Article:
Also from AHD: balsa...(def 1 only)..."1a. A tropical American tree (Ochroma pyramidale) having wood that is soft, very light in weight, and that is used as a substitute for cork in insulation, floats, and crafts such as model airplanes. b. The wood of this tree. Also called corkwood."
 
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Each elementary school classroom has a cloakroom, though kids don't wear cloaks to hang there. Coats yes; cloaks no.
 
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<Asa Lovejoy>
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"from AHD: balsa...(def 1 only)..."1a. A tropical American tree (Ochroma pyramidale) having wood that is soft, very light in weight, and that is used as a substitute for cork in insulation, floats, and crafts such as model airplanes. b. wood of this tree. Also called corkwood."
_____________________________________

I think the AHD has made a mistake. I posted a query as to whether anyone on the rec.models.rc.air newsgroup (radio controlled model airplanes) had EVER heard of balsa called corkwood. Aside from a few funny comments such as, "Only after I crash," I got some erudite comments from all over the world, and all averred that balsa was not called anything but balsa
 
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Part of a limerick from NPR yesterday:
"There's so little kicking, / Then why do you call the game 'football'?"
quote:
This week Syracuse University offered Football 101, its second annual one-day introductory clinic for confused women. The idea came from the wife of Syracuse head football coach Paul Pasqualoni, who felt the school should help area women understand why their men stared at the television for entire Sundays, occasionally screaming profanely. Students get an overview of the game, chalk board lessons in plays, and a tour of the university facilities. One attendee, Jo Anne Phang, had a most basic question: "I wanted to know why it's called football."
 
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P.S. One might similarly wonder why we call another game "basketball", when the so-called "baskets" are unlike any other type of basket.
 
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P.S. One might similarly wonder why we call another game "basketball", when the so-called "baskets" are unlike any other type of basket.

I am certainly no expert here, but didn't the game start with putting a bushel basket with a hole in the bottom of it on a pole and throwing a ball through it?

Do we have anyone knowledgeable of the game on board? confused
 
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I think you're right about that, Morgan. I remember my 5th grade gym teacher telling us that exact thing!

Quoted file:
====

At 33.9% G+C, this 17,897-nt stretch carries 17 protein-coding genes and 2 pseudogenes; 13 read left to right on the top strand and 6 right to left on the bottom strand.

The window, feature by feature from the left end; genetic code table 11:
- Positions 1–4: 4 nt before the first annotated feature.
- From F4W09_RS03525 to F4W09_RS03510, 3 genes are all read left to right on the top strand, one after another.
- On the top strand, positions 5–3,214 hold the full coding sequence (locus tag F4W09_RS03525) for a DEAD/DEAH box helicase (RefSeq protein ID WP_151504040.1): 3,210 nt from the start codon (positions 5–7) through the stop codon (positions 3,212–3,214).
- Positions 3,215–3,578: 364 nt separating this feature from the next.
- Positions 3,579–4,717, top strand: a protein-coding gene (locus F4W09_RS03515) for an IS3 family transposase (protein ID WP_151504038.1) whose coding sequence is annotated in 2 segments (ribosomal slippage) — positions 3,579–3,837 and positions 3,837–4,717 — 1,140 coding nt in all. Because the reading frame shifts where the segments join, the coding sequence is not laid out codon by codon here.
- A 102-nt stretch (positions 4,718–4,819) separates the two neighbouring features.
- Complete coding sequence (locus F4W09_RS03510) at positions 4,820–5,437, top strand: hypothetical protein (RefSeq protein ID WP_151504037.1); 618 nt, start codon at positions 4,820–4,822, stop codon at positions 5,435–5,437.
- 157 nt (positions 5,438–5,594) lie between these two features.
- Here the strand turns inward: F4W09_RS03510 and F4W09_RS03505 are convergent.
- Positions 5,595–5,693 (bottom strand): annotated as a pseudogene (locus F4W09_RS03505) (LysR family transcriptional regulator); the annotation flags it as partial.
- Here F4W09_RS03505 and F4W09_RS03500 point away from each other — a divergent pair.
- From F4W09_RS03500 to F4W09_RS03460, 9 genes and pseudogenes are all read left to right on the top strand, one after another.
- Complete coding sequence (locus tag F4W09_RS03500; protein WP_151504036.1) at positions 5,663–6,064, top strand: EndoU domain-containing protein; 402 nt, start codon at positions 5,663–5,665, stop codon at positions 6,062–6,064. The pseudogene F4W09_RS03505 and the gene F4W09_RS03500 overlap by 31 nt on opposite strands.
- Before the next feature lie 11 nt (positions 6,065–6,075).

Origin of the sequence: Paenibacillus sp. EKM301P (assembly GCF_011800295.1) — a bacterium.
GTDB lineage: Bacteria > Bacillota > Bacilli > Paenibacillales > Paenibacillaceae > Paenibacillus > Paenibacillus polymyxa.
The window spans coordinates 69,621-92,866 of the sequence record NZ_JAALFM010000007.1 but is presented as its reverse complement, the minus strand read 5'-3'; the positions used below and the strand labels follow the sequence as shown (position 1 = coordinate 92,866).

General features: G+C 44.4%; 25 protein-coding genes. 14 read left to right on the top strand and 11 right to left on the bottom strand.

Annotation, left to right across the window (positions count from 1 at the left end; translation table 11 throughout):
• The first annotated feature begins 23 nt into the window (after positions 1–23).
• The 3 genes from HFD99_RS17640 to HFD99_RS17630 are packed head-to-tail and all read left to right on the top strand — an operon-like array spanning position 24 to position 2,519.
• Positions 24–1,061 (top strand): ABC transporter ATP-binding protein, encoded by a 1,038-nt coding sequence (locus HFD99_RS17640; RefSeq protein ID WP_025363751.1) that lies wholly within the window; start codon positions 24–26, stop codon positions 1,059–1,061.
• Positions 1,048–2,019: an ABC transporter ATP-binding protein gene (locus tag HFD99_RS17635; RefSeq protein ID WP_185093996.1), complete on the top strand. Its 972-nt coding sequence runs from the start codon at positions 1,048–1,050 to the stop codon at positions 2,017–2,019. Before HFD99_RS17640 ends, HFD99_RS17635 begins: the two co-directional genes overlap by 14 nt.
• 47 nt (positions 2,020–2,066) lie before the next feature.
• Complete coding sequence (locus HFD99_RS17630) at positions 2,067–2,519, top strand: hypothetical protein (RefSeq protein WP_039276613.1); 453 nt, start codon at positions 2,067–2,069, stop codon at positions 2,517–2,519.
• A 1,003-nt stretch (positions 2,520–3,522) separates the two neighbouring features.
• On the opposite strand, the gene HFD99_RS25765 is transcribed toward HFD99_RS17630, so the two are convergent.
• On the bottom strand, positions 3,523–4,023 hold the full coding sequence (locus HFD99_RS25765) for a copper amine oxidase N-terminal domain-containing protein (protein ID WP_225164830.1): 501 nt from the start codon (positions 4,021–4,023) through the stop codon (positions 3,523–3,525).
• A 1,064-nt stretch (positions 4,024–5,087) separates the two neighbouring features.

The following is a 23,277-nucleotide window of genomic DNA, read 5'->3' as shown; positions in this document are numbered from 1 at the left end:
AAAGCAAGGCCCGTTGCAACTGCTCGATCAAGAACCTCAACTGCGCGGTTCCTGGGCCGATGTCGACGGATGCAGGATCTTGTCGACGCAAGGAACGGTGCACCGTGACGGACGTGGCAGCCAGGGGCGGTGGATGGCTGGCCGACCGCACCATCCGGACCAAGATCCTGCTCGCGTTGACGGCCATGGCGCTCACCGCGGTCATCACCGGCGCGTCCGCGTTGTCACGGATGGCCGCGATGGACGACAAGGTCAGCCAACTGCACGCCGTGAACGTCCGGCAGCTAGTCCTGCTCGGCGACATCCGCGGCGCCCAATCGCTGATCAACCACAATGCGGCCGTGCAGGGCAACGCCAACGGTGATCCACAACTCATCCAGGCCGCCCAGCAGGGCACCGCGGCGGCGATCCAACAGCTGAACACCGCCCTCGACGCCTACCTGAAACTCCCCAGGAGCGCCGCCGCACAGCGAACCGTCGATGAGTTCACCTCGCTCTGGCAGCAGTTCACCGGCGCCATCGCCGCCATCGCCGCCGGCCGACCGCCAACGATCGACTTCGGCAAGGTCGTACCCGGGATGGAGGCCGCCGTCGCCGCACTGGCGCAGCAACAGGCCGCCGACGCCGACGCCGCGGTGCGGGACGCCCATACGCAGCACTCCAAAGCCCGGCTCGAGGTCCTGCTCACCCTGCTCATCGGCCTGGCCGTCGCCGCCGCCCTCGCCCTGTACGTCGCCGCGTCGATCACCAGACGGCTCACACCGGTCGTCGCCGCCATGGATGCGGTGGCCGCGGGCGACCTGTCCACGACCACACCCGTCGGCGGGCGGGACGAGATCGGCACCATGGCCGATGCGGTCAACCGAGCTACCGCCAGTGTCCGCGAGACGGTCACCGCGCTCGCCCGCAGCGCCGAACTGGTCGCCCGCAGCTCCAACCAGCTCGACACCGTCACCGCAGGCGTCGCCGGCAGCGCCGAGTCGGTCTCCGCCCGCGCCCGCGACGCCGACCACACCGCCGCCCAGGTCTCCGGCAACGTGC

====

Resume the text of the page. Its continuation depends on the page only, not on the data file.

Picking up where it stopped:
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Basically right, Morgan. The first games were played with peach baskets -- because that's what Dr. Naismith had handy when he invented the game.

He invented it trying to find winter (that is, indoor) exercise that would be more fun than boring calisthenics. The first games were played in an indoor gym , with the baskets nailed to the side to the track that ran around at the 2nd-floor level. The poles were used as soon as the game was brought outside, with the coming of spring.

This will give a bit more of the early history of basketball

[This message was edited by shufitz on Sun Aug 4th, 2002 at 11:54.]
 
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quote:
"I wanted to know why it's called football."


Well, over here, where football was invented, the reason is obvious. In Association Football ("soccer" to Americans) the ball is propelled by the feet most of the time. Only the goalkeepers can handle the ball.

The other, later, versions, such as Gaelic Football, Rugby Union, Rugby League, American Football and Australian Rules Football, all allow handling of the ball in play to some extent, and show their heritage in the name. wink
 
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Here's a tidbit for you Balsa fans:

The very first artificial Christmas tree, invented in mid-19th century London by Dr. Richard Hallswith, was made out of Balsa wood. Sadly, due to the custom of decorating real Christmas trees with lit candles (hazardous enough as it was considering the fact that the evergreen trees were inside homes made mostly of wood themselves) this first artificial tree burnt to the ground along with most of Dr. Hallswith's house. Locals jeered the good doctor and called the idea of an artificial tree as pure folly.

He'd be completely forgotten today if it weren't for that one line of the popular Christmas carol:

"Dr. Hallswith's Balsa folly!
Fa-la-la-la-la, la-la-la-la!"

(Heh, heh, heh...)
 
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Dear lord, CJ, my sides are splitting! big grin
 
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<groan>
 
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Good one, CJ!:D
 
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Did I really start this? big grin
 
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Glad you all enjoyed the history lesson.

The Dr. Hallswith story is, alas, not my original. I think I heard it when I was 10 or 12 years old (mid-60's) for the first and only time.

It's amazing the sludge we carry around upstairs just waiting for a prompt to be unleashed.
 
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quote:
It's amazing the sludge we carry around upstairs just waiting for a prompt to be unleashed.


I can't wait to take you off your leash, C. J. big grin